James Utley, who is also heavily involved in the Acorn work, says: “If you really need to know mineralogy then our combination of QEMSCAN analysis and x-ray diffraction is the kit to use. These together reveal not only the chemistry but also the crystal structure of a rock. Each mineral has its own fingerprint, and its own history, which our equipment can identify. To get a clear picture, you tend to have to use these two approaches and that’s what we’ll be doing for Acorn.”
The QEMSCAN, a specialist electron microscope, has its own story to tell. As Richard Worden recalls: “I had a chance meeting with a former PhD student who used to teach me when I was an undergraduate in the 1980s. He’d gone to work for CSIRO, Australia’s national research agency. They had this innovative piece of equipment worth $1m and they wanted to demonstrate its usefulness to the oil industry. They loaned us the scanner 18 months ago and we’ve been able to make very good use of it ever since. For Acorn, it will be invaluable.”
The QEMSCAN uses very quick and clever software. Different minerals are tagged on a database – quartz is shown as pink, the colours chosen manually by the operator – and, as an electron beam passes over the sample, the software matches results to the library of minerals. It can be used at a high speed to give an idea of the minerals present or slowed right down to produce highly detailed results.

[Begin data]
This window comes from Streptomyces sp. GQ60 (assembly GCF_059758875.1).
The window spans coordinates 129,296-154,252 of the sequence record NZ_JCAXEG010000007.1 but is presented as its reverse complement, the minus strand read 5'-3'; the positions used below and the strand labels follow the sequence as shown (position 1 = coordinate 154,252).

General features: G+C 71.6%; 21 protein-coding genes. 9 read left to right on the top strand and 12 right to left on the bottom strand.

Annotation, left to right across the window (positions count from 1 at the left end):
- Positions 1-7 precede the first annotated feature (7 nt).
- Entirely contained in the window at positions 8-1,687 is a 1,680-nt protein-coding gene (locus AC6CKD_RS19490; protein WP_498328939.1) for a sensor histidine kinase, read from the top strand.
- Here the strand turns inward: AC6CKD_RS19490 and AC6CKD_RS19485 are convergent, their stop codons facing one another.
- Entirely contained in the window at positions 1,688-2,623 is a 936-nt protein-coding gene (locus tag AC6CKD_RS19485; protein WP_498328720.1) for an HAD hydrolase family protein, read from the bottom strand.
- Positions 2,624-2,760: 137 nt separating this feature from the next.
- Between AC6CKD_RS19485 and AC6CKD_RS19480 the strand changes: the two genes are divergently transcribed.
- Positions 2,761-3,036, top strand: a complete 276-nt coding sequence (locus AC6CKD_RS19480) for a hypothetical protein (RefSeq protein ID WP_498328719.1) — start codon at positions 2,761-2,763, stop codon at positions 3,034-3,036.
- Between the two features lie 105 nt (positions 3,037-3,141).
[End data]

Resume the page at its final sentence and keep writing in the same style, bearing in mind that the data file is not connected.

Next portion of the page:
Says James: “This equipment can do many things that optical petrology could do with ease: porosity, structure, composition; but it’s not a replacement technique. It adds to the battery of techniques and equipment that can answer any questions we have about different rocks, and that’s very important for CCS. The strength of our research here is that we are combining two approaches, geo-mechanical data and rock characteristics, and this will give an extremely reliable picture of the Captain X reservoir and its cap rock.”
That’s good news for the Acorn team, who will also be assessing a second reservoir, East Mey, and ultimately putting forward their chosen candidate for the UK’s first full-chain CCS project. In a world facing the consequences of runaway climate change, Captain Sandstone may yet prove to be the superhero we’re looking for.
Scottish Carbon Capture & Storage, ACT Acorn project partner